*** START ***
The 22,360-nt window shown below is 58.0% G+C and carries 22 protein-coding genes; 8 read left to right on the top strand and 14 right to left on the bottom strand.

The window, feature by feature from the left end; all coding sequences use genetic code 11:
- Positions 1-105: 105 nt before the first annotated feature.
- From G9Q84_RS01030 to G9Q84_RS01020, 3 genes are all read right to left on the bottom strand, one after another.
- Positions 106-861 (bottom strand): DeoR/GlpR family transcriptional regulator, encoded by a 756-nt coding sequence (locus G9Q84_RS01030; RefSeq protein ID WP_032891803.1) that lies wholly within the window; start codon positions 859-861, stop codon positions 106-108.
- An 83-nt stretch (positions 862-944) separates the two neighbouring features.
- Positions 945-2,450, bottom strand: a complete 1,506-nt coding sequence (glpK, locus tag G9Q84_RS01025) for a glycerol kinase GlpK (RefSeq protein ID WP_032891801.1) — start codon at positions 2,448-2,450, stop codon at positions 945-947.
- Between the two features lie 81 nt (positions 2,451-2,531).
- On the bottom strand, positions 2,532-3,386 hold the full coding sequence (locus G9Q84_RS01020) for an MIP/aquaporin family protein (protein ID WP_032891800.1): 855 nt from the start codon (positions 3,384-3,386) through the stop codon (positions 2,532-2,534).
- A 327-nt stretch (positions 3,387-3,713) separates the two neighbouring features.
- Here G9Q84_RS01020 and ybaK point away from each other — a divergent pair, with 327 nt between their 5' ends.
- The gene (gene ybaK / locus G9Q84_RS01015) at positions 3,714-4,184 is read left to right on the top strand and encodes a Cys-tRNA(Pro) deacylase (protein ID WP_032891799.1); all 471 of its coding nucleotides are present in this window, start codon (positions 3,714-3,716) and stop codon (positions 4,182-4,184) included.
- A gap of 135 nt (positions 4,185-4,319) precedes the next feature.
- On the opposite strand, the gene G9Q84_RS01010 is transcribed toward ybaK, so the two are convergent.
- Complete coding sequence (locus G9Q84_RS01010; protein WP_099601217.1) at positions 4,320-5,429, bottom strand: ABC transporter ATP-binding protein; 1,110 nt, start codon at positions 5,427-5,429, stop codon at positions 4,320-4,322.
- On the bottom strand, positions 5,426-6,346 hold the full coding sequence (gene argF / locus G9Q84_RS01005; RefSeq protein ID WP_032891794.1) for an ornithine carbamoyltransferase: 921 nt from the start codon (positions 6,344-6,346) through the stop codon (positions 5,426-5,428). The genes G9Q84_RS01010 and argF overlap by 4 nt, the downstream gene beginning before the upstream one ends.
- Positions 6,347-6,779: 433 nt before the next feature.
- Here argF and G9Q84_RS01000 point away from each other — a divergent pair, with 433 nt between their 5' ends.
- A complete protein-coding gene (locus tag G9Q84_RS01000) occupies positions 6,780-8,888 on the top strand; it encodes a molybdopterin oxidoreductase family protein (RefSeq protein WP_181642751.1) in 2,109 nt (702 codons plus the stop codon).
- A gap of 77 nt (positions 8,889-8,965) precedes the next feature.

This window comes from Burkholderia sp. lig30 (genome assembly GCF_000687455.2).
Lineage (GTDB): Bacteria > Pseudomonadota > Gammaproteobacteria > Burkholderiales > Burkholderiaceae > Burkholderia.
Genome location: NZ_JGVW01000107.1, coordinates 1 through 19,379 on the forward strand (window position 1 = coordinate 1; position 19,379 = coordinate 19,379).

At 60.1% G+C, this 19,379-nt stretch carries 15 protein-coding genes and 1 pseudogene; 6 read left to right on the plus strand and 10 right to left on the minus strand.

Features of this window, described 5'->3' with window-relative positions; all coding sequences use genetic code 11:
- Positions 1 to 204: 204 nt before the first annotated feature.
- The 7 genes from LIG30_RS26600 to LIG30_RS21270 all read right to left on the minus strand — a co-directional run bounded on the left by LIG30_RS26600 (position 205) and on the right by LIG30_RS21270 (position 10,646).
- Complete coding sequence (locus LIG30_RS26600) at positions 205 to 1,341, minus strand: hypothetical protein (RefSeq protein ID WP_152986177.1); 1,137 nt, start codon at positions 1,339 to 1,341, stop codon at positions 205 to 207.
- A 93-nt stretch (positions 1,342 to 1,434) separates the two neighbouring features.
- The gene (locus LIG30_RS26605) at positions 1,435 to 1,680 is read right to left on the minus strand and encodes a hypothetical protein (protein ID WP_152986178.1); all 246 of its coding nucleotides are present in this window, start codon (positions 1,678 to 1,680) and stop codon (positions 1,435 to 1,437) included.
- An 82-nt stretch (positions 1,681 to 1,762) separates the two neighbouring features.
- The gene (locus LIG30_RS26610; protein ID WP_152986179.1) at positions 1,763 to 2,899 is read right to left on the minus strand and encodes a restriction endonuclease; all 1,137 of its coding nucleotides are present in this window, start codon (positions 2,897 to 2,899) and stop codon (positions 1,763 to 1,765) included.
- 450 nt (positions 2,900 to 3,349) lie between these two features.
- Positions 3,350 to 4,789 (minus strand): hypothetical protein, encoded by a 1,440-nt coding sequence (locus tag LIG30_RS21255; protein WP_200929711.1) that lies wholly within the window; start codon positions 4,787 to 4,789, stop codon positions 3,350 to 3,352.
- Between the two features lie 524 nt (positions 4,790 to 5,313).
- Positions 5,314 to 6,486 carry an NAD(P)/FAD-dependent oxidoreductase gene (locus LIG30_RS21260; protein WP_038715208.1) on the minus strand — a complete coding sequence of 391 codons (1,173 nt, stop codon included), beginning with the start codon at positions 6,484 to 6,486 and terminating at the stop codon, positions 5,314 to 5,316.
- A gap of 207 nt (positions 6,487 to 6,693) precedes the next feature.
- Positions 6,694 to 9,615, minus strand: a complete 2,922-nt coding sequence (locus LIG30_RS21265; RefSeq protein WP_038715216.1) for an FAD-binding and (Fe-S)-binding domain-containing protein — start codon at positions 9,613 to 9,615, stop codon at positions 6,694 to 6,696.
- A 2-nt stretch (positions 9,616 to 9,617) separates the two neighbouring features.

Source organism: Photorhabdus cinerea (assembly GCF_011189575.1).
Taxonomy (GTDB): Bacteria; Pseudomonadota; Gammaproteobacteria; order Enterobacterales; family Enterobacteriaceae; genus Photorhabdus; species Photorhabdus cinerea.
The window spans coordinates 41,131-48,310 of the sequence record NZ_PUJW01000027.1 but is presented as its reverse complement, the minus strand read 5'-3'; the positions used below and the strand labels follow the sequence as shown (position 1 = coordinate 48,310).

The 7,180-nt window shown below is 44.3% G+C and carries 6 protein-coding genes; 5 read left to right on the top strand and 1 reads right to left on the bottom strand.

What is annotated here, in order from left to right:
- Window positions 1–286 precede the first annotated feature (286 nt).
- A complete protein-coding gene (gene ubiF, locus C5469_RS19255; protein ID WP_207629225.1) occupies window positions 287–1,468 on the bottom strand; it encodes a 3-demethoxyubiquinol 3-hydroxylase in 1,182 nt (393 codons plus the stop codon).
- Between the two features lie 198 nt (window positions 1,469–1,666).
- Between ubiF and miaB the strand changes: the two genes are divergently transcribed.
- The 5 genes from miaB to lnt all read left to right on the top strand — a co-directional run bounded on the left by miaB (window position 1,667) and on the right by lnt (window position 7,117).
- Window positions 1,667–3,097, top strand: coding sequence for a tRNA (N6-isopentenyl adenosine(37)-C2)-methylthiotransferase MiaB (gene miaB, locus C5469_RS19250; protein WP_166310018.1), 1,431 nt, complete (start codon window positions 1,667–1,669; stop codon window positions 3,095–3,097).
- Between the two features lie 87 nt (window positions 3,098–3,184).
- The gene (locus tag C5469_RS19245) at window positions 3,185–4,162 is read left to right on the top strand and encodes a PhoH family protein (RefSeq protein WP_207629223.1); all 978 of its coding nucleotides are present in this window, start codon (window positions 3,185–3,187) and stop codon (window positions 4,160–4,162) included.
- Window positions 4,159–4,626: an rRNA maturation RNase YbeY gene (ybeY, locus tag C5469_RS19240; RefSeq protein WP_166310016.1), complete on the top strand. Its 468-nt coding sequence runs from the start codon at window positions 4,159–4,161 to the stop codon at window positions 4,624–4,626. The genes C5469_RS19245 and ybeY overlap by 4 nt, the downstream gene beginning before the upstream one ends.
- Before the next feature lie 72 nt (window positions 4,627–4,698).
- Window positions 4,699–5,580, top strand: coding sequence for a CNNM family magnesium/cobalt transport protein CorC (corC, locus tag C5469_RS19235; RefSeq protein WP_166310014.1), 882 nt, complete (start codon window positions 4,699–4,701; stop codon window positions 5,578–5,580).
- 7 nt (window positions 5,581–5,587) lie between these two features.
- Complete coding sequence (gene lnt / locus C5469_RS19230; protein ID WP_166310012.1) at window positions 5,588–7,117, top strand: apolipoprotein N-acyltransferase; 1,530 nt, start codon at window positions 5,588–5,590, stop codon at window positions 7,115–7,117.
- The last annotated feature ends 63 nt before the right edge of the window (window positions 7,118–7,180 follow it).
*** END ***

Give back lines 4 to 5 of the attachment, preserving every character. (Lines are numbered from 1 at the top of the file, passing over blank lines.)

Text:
- From G9Q84_RS01030 to G9Q84_RS01020, 3 genes are all read right to left on the bottom strand, one after another.
- Positions 106-861 (bottom strand): DeoR/GlpR family transcriptional regulator, encoded by a 756-nt coding sequence (locus G9Q84_RS01030; RefSeq protein ID WP_032891803.1) that lies wholly within the window; start codon positions 859-861, stop codon positions 106-108.